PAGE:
Russian High Court Upholds Anti-Gay Law, Activists Fined
Russia's highest court ruled this week that the country's highly controversial "homosexual propaganda" law is constitutional, according to Russia & India Report.
Leading Russian LGBT activist Nikolai Alexeyev filed a complaint against the law, but the judges sided with lawmakers that originally passed the measure, claiming that it was needed to protect children from the LGBT community.
Alexeyev, the founder of Moscow Pride, asked the court to rule on the law based on prejudice, allowing for discrimination against LGBT people. The judges, however, ruled that the Constitution allows Russia to protect motherhood, childhood and family. This means lawmakers must "take measures to protect children from information, propaganda and campaigns that can harm their health and moral and spiritual development."
The judges ruled that the "homosexual propaganda" law protected children and " that the exercise of civil rights and freedoms could not be permitted at the cost of other people's rights," Russia & India Reports writes.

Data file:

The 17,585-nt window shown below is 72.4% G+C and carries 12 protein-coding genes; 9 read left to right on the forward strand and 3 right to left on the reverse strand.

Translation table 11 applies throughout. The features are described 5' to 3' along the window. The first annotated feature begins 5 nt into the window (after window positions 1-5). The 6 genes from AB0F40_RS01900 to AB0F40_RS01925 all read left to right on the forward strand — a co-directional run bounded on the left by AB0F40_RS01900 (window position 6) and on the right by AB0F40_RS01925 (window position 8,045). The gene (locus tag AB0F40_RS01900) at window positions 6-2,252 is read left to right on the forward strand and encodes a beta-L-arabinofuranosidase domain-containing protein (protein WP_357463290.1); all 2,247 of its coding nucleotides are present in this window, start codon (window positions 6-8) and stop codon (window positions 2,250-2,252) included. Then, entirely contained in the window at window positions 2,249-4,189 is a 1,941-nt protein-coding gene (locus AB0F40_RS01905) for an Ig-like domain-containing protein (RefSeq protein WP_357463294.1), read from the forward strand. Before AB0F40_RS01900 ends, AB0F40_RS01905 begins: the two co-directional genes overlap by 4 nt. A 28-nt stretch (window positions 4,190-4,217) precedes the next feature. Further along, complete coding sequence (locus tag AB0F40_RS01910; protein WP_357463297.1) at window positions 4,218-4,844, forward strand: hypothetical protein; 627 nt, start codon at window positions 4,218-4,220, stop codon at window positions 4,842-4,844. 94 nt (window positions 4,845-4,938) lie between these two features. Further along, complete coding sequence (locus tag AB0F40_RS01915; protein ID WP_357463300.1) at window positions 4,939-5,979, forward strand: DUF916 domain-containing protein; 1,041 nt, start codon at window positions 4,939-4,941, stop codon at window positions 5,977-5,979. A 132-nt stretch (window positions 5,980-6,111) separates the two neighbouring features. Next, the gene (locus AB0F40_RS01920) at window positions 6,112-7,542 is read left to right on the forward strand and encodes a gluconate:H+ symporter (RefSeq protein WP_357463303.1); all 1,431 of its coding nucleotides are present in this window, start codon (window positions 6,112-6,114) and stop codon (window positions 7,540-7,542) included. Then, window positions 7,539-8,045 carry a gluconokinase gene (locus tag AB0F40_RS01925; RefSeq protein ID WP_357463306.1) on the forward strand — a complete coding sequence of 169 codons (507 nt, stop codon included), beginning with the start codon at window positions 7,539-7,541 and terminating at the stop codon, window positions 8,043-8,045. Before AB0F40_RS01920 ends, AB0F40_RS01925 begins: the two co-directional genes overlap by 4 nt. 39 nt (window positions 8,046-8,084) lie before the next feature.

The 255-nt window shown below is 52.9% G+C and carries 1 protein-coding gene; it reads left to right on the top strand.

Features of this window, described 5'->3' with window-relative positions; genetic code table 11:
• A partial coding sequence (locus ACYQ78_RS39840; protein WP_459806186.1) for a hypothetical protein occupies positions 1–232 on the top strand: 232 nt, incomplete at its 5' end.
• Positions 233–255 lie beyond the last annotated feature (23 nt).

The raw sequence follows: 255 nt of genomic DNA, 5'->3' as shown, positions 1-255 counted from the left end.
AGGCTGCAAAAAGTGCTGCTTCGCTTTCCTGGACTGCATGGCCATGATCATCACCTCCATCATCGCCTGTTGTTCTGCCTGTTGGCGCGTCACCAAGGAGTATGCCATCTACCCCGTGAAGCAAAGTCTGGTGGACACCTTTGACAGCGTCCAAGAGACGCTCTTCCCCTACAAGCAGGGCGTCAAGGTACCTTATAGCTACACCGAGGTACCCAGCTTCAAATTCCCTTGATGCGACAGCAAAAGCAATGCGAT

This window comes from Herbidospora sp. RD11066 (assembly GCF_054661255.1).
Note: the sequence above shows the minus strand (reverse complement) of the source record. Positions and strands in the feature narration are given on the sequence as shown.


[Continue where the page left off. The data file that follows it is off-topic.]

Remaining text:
The judges made their ruling on Oct. 24, but it wasn't released to the public until Tuesday.
To make matters worse, Alexeyev, along with LGBT activist Yaroslav Yevtushenko, was fined on Tuesday for breaking the same law he was trying to shutdown, according to the Moscow Times reports. The newspaper also reports that this is the first time the national "homosexual propaganda" law has been enforced and the first time someone has been fined under the law.
Others, including Alexeyv, have been fined under St. Petersburg's "homosexual propaganda" law last year.
Alexeyev and Yevtushenko were each hit with a 4,000-ruble fine ($120) for holding a banner that read, "Gay propaganda doesn't exist. People don't become gay, people are born gay," near a library in the northern city of Arkhangelsk. As BuzzFeed reports, a court found them guilty of "violating Part 1 of Article 6.21 of the Code of Administrative Offenses, which prohibits the promotion of 'non-traditional sexual relations' among minors."
"It is the first in the history of Russian court decisions on prosecution for promoting non-traditional sexual relations under the new federal law," Alexeyev said, according to Gay Russia (via BuzzFeed), after he left the court hearing.